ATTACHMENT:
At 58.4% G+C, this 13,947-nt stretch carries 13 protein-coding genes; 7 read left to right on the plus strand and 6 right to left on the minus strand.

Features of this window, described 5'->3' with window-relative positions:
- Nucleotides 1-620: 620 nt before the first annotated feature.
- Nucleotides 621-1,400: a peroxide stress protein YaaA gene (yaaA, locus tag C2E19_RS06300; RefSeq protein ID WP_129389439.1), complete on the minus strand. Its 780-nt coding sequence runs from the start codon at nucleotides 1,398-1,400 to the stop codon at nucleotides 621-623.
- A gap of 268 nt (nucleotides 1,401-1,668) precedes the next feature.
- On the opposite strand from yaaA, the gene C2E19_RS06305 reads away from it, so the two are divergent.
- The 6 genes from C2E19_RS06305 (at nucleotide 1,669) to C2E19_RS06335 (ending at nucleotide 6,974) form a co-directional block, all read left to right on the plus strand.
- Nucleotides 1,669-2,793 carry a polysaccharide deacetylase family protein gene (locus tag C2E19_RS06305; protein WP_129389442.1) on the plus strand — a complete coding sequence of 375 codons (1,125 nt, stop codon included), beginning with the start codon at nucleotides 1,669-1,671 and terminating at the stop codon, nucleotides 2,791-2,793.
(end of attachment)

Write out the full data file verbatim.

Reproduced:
At 58.4% G+C, this 13,947-nt stretch carries 13 protein-coding genes; 7 read left to right on the plus strand and 6 right to left on the minus strand.

Features of this window, described 5'->3' with window-relative positions:
- Nucleotides 1-620: 620 nt before the first annotated feature.
- Nucleotides 621-1,400: a peroxide stress protein YaaA gene (yaaA, locus tag C2E19_RS06300; RefSeq protein ID WP_129389439.1), complete on the minus strand. Its 780-nt coding sequence runs from the start codon at nucleotides 1,398-1,400 to the stop codon at nucleotides 621-623.
- A gap of 268 nt (nucleotides 1,401-1,668) precedes the next feature.
- On the opposite strand from yaaA, the gene C2E19_RS06305 reads away from it, so the two are divergent.
- The 6 genes from C2E19_RS06305 (at nucleotide 1,669) to C2E19_RS06335 (ending at nucleotide 6,974) form a co-directional block, all read left to right on the plus strand.
- Nucleotides 1,669-2,793 carry a polysaccharide deacetylase family protein gene (locus tag C2E19_RS06305; protein WP_129389442.1) on the plus strand — a complete coding sequence of 375 codons (1,125 nt, stop codon included), beginning with the start codon at nucleotides 1,669-1,671 and terminating at the stop codon, nucleotides 2,791-2,793.